Resources — Essays & Commentaries
This weekend the Washington Post published an op-ed by Philip K. Howard which presents a case for combating government dysfunction. The diagnosis:
I think we have it backward. Polarization is mainly a symptom, not the cause, of paralysis. Democracy has become powerless. Politicians who are impotent have no way to compete except by pointing fingers.
The main culprit, ironically, is law. Generations of lawmakers and regulators have written so much law, in such detail, that officials are barred from acting sensibly. Like sediment in the harbor, law has piled up until it is almost impossible—indeed, illegal—for officials to make choices needed for government to get where it needs to go.
And the solution?
Human responsibility should be restored as the operating philosophy for democracy. Only real people, not bureaucratic rules, can make adjustments to balance a budget, or be fair, or change priorities. Democracy cannot function unless identifiable people can make public choices and be accountable for the results.
Read the full piece here.
by James R. Maxeiner
At 16,014 feet long, the Tappan Zee Bridge that crosses the Hudson River at Tarrytown is the longest bridge in New York and among the fifty longest bridges in the United States. Although only sixty years old, the bridge has long been in need of replacement. President Obama’s May 14 visit to the Bridge gives us hope for infrastructure approval reform in America even as it reminds us of how far the United States has to go and of how long we must bear the costs of our failures to coordinate approvals.
President Obama touted that through his personal intervention, approval of the replacement bridge had been fast-tracked and that the time required for approval had been cut to one-and-one-half years from the “normal” three to five years (or, he might have added, from the not uncommon decade or longer required for some infrastructure projects, such as the Bayonne Bridge). Fast-tracking does not mean slipshod review; it does mean coordinating and reducing required approvals.
The President announced plans to apply the same strategy to eleven other major infrastructure projects. But that’s not good enough. We need coordinated approval to be the norm for all projects. Three to five years should be the exception, not the rule. Moreover, we need a strategy that coordinates infrastructure projects, period. Why?
NPR this week reported why the Tappan Zee Bridge is so long—crossing the Hudson at one of the river’s widest points. Why not at a narrower point? Because where the river narrows, the bridge—and its lucrative tolls—would have fallen within the jurisdiction of the Port Authority of New York & New Jersey. Governor Thomas Dewey wanted those tolls instead to raise revenue for highway construction. So the bridge was built, at great expense, at one of the widest points on the Hudson. And this political decision from sixty years ago predetermined where the new bridge is today being built: where the old bridge is, at the river’s widest point.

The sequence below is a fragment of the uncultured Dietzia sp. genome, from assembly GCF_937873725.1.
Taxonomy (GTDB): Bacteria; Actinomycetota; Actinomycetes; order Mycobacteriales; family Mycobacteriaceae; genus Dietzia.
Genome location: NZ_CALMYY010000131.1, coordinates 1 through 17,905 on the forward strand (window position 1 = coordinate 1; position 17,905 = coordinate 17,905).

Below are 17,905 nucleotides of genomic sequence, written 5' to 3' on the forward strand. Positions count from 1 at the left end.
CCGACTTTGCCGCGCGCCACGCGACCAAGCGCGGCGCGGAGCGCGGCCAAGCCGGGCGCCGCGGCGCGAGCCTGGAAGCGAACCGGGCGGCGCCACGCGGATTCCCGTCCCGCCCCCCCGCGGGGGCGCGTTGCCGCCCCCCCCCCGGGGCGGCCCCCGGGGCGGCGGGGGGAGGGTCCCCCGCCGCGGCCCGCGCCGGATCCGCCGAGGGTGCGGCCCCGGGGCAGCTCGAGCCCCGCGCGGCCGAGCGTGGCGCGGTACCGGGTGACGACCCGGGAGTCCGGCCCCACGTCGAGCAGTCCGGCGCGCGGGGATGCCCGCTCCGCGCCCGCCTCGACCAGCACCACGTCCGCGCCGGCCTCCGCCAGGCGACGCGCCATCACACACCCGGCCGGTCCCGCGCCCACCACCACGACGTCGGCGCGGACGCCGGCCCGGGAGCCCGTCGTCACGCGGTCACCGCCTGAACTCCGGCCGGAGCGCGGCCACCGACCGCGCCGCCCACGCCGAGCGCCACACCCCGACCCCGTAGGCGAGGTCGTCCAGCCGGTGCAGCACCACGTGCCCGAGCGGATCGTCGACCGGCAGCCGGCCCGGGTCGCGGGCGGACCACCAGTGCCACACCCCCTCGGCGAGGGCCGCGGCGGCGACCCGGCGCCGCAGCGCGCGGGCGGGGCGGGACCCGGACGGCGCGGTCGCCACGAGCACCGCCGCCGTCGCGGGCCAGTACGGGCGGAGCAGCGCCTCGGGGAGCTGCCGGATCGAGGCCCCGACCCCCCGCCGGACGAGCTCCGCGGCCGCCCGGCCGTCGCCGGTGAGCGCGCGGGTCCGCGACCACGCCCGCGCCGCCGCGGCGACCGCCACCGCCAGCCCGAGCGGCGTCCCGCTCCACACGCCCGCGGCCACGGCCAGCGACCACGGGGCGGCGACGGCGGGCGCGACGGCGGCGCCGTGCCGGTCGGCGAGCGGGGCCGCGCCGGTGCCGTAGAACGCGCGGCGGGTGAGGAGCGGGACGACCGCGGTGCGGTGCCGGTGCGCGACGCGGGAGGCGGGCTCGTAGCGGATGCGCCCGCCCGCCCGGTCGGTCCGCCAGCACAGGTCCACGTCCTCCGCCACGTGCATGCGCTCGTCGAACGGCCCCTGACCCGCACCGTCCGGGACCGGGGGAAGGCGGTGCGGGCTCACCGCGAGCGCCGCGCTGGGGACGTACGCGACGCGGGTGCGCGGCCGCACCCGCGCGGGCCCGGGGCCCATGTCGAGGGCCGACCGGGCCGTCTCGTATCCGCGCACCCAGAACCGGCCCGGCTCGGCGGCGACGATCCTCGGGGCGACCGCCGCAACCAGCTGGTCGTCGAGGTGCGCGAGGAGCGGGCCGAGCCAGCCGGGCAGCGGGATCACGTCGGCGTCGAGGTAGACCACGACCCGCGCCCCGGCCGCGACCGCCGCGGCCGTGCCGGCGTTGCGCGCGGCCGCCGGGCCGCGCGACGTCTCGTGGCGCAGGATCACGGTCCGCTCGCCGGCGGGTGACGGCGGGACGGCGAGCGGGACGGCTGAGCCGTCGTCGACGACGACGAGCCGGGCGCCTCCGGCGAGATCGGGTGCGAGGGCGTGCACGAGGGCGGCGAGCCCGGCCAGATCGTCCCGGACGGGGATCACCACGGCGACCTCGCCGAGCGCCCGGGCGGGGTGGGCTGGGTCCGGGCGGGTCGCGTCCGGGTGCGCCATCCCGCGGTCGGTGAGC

Governor Dewey’s political decision reminds us that while laws can anticipate the future, they cannot do so perfectly, and need to be updated periodically. In 1921 New York, New Jersey, and federal laws created the Port Authority to facilitate cooperation between the two states, but they did not fully anticipate the growth of the New York City area over the next thirty years. In 1956, regional highway infrastructure cooperation became national policy when Congress created the Interstate Highway System. But the "bridge too far" had been finished the year before, too late to be moved.
President Obama’a visit reminds us that we should not wait another sixty years for a general coordination of infrastructure approvals.
Posted 3/13/14 by Common Good
Federal News Radio reports on increasing momentum in Congress toward serious reform of the outdated and costly regulatory process. At a Tuesday hearing, Sen. Rob Portman (R-Ohio) noted the dire state of federal regulations:
Each year, well over 70,000 pages of additional regulatory requirements are published in the Federal Register. In the past two decades, the code of federal regulations has expanded by as much as 25 percent to an astounding 180,000 pages. Many of these new rules do represent significant costs to the economy, regularly in excess of $100 million each year... The annual cost of federal regulations now we are estimating at $2 trillion, and this continues to grow substantially.
One reform proposal comes from Sen. Angus King (I-Maine), sponsor of the Regulatory Improvement Act, who pointed out the desperate need to address the accumulation of outdated regulation:
We need to find better ways to ensure we revisit regulations on a regular basis, [Sen.] Roy Blunt and I introduced S. 1390, which basically is a BRAC commission for regulations. The idea is an independent analysis of regulations to come before the Congress with recommendations about whether they should be continued, modified or eliminated. They'd have an expedited process in Congress. This idea, by the way, came from the Progressive Policy Institute, and it's received quite a bit of positive attention.